Christ church Banner_2

Sermon:  Easter 3 Year A*

The Rev. Eileen Weglarz

April 26, 2020

Acts 2:14a, 36-41; Psalm 116:1-3, 10-17; 1 Peter 1:17-23; Luke 24:13-35

Karl Barth, one of the twentieth century’s most famous theologians, was on a streetcar one day in Basel, Switzerland, where he lived and lectured. A tourist to the city climbed on and sat down next to Barth. The two men started chatting with each other. “Are you new to the city?” Barth inquired.

“Yes,” said the tourist.

“Is there anything you would particularly like to see in this city?” asked Barth.

“Yes,” he said, “I’d love to meet the famous theologian Karl Barth. Do you know him?”

Barth replied, “Well as a matter of fact, I do. I give him a shave every morning.”

The tourist got off the streetcar quite delighted. He went back to his hotel saying to himself, “I met Karl Barth’s barber today.” (1)

The tourist was in the presence of the very person he most wanted to meet, but even with the most obvious clue, he never realized that the man with whom he was talking was the great man himself. It reminds me of Mary’s reaction on Easter morning. In her grief, she thinks the man she is speaking to is the gardener. Until he called her name she did not realize that she was talking to the risen Jesus.  On the road to Emmaus later that same Easter day, two of the disciples walk for a while with the resurrected Jesus, and they, too, had no idea with whom they were talking.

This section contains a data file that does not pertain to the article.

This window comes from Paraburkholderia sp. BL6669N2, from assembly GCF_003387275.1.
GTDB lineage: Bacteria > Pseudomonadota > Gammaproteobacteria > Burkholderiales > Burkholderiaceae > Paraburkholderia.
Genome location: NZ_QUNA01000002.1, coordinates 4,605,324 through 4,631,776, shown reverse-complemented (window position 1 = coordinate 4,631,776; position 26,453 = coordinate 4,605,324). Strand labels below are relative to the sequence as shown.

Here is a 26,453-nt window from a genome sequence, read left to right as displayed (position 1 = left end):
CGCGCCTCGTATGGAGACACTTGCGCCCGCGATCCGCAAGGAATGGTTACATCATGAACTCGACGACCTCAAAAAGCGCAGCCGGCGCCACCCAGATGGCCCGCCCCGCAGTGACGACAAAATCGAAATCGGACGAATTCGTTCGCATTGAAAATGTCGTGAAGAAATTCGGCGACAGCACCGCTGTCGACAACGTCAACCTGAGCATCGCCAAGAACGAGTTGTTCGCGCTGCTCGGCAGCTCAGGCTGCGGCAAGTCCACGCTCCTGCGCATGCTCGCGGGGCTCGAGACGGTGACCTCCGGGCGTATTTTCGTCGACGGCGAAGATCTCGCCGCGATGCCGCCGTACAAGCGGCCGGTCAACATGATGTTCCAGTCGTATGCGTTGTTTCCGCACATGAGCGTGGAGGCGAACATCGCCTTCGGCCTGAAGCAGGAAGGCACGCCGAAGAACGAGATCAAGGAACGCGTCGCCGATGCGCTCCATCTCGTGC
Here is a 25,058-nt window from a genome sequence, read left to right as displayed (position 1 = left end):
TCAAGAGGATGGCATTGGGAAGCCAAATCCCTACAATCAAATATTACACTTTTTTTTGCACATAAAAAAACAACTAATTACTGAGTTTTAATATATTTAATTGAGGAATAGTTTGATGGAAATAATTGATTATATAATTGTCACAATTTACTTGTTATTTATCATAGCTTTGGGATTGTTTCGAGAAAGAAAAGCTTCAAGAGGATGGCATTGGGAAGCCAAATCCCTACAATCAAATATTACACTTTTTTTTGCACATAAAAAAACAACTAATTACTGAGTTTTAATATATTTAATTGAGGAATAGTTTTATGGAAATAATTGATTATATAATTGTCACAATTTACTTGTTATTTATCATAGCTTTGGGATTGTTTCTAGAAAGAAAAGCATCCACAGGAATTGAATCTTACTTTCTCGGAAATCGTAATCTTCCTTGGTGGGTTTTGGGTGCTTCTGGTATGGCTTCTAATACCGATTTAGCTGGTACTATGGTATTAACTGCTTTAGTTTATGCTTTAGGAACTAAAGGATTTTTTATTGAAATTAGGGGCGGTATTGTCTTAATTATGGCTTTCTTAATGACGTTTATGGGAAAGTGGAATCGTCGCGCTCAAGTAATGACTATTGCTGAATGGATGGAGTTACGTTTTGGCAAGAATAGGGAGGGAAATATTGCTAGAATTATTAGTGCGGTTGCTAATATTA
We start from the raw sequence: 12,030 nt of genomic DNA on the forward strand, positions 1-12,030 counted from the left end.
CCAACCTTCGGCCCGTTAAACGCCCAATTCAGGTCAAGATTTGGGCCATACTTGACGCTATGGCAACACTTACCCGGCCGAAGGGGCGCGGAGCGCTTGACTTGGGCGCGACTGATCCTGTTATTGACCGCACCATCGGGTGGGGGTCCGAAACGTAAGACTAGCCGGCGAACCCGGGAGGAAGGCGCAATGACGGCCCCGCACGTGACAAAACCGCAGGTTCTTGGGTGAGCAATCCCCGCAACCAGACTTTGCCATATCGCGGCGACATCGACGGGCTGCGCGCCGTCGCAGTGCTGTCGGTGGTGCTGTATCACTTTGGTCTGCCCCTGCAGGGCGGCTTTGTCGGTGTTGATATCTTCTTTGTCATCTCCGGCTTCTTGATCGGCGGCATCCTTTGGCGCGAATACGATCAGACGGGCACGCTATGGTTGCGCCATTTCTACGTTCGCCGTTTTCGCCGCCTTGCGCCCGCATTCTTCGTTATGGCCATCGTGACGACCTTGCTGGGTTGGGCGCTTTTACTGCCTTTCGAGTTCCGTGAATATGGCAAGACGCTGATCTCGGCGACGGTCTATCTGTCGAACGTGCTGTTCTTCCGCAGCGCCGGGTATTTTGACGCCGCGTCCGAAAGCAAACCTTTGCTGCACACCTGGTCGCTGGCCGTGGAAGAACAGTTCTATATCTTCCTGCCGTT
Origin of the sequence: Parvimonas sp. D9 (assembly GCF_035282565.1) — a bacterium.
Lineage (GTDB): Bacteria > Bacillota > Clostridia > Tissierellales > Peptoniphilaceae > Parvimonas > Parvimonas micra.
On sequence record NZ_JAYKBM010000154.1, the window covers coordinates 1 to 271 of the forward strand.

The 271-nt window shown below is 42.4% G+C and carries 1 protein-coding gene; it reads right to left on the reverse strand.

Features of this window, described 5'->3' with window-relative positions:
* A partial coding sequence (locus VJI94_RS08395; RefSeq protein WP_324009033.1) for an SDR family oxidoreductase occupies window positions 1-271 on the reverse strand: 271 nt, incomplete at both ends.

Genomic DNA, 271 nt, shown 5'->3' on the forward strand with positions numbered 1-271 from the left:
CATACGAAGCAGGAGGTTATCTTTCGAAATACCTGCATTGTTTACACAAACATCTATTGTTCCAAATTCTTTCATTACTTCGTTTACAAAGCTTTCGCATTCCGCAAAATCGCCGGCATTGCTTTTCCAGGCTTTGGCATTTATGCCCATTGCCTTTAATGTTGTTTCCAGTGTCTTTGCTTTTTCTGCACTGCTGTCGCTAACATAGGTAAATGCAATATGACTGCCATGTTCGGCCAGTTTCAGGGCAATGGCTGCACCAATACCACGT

Each of the Gospel writers tells the Easter story in a slightly different way. For many of us this fact adds a note of authenticity to these ancient stories. These were the jumbled reports of eye-witnesses to the most dramatic moment in human history.  No one tried to reconcile the differing accounts. They had no desire to convince us these events happened, only to report what they had experienced.

In Luke’s account, on that first Easter Sunday, the women took spices and went to the tomb. They found the stone rolled away from the mouth of the tomb, but they didn’t find Christ’s body.  Two angels ask them, “Why do you look for the living among the dead? He is not here; he has risen!”

That is why the story of the two men on the road to Emmaus is so important to Luke’s description of the first Easter. Evidently the two men were among those to whom the women shared their story of the empty tomb. These men were on their way to a village called Emmaus, about seven miles from Jerusalem. They were talking with each other about everything that had happened. 

We don’t know precisely who they were. The name of one of them was Cleopas. It has been suggested that the other was Luke himself, and that he omitted his own name out of modesty.  We don’t know why they were headed toward Emmaus. Maybe, in their disappointment, they had concluded that their grand adventure of following Jesus of Nazareth was over, so they were packing it in and heading back to the lives they had before they met Jesus.  As they walked and talked with each other about their experiences, Jesus himself came up and walked along with them; but, Luke tells us, they were kept from recognizing him.

That’s interesting, isn’t it?  They had been followers of Jesus, but now he is walking along with them and they do not recognize him.  Maybe, as with Mary, their despair and their disappointment with the way things turned out blinded them. That can happen. You lose hope, you discard your dreams, and you are blinded to the good things that still surround you.